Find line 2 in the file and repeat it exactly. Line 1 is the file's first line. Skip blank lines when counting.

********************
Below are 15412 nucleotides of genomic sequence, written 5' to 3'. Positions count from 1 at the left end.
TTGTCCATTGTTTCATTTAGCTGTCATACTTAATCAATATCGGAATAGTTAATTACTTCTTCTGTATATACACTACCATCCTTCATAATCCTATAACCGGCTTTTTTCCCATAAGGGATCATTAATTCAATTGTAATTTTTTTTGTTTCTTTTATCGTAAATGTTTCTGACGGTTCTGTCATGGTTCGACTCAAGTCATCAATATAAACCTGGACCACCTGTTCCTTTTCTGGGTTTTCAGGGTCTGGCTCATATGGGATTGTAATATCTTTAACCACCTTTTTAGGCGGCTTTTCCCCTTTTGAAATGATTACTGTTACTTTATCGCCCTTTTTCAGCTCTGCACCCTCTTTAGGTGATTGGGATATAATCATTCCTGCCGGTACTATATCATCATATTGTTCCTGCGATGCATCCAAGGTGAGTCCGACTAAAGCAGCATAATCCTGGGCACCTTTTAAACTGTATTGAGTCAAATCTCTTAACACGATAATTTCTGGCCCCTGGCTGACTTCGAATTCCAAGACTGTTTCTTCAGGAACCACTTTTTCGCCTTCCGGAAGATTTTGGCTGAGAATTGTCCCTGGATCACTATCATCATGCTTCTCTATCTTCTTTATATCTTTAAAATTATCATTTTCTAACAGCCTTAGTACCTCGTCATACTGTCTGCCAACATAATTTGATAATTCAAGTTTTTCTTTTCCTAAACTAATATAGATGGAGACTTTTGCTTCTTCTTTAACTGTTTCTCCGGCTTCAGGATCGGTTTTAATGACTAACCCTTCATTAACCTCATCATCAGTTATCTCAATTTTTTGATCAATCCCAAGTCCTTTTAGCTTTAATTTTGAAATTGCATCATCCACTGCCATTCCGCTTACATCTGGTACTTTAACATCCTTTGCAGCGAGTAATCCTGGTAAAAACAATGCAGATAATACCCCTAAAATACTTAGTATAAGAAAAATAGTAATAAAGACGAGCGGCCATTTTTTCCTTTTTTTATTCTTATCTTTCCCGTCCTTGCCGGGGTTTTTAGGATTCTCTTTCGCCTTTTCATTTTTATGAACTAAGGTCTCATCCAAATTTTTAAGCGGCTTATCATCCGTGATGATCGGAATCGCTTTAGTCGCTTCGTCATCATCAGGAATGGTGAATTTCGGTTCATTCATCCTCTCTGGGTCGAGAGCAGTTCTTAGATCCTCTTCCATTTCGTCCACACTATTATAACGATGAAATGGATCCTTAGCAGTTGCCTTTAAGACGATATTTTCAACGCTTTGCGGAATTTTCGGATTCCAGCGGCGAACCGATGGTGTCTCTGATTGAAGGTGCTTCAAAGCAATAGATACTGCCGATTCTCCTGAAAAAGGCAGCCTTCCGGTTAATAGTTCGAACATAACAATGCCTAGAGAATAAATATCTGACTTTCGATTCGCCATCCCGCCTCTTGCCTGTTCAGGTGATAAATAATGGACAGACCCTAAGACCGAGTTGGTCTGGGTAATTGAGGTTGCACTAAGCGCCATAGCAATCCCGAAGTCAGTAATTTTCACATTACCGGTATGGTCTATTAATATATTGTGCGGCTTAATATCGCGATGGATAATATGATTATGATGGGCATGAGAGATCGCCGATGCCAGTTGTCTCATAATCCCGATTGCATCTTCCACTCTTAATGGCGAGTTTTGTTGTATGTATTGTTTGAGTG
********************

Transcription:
TTGTCCATTGTTTCATTTAGCTGTCATACTTAATCAATATCGGAATAGTTAATTACTTCTTCTGTATATACACTACCATCCTTCATAATCCTATAACCGGCTTTTTTCCCATAAGGGATCATTAATTCAATTGTAATTTTTTTTGTTTCTTTTATCGTAAATGTTTCTGACGGTTCTGTCATGGTTCGACTCAAGTCATCAATATAAACCTGGACCACCTGTTCCTTTTCTGGGTTTTCAGGGTCTGGCTCATATGGGATTGTAATATCTTTAACCACCTTTTTAGGCGGCTTTTCCCCTTTTGAAATGATTACTGTTACTTTATCGCCCTTTTTCAGCTCTGCACCCTCTTTAGGTGATTGGGATATAATCATTCCTGCCGGTACTATATCATCATATTGTTCCTGCGATGCATCCAAGGTGAGTCCGACTAAAGCAGCATAATCCTGGGCACCTTTTAAACTGTATTGAGTCAAATCTCTTAACACGATAATTTCTGGCCCCTGGCTGACTTCGAATTCCAAGACTGTTTCTTCAGGAACCACTTTTTCGCCTTCCGGAAGATTTTGGCTGAGAATTGTCCCTGGATCACTATCATCATGCTTCTCTATCTTCTTTATATCTTTAAAATTATCATTTTCTAACAGCCTTAGTACCTCGTCATACTGTCTGCCAACATAATTTGATAATTCAAGTTTTTCTTTTCCTAAACTAATATAGATGGAGACTTTTGCTTCTTCTTTAACTGTTTCTCCGGCTTCAGGATCGGTTTTAATGACTAACCCTTCATTAACCTCATCATCAGTTATCTCAATTTTTTGATCAATCCCAAGTCCTTTTAGCTTTAATTTTGAAATTGCATCATCCACTGCCATTCCGCTTACATCTGGTACTTTAACATCCTTTGCAGCGAGTAATCCTGGTAAAAACAATGCAGATAATACCCCTAAAATACTTAGTATAAGAAAAATAGTAATAAAGACGAGCGGCCATTTTTTCCTTTTTTTATTCTTATCTTTCCCGTCCTTGCCGGGGTTTTTAGGATTCTCTTTCGCCTTTTCATTTTTATGAACTAAGGTCTCATCCAAATTTTTAAGCGGCTTATCATCCGTGATGATCGGAATCGCTTTAGTCGCTTCGTCATCATCAGGAATGGTGAATTTCGGTTCATTCATCCTCTCTGGGTCGAGAGCAGTTCTTAGATCCTCTTCCATTTCGTCCACACTATTATAACGATGAAATGGATCCTTAGCAGTTGCCTTTAAGACGATATTTTCAACGCTTTGCGGAATTTTCGGATTCCAGCGGCGAACCGATGGTGTCTCTGATTGAAGGTGCTTCAAAGCAATAGATACTGCCGATTCTCCTGAAAAAGGCAGCCTTCCGGTTAATAGTTCGAACATAACAATGCCTAGAGAATAAATATCTGACTTTCGATTCGCCATCCCGCCTCTTGCCTGTTCAGGTGATAAATAATGGACAGACCCTAAGACCGAGTTGGTCTGGGTAATTGAGGTTGCACTAAGCGCCATAGCAATCCCGAAGTCAGTAATTTTCACATTACCGGTATGGTCTATTAATATATTGTGCGGCTTAATATCGCGATGGATAATATGATTATGATGGGCATGAGAGATCGCCGATGCCAGTTGTCTCATAATCCCGATTGCATCTTCCACTCTTAATGGCGAGTTTTGTTGTATGTATTGTTTGAGTG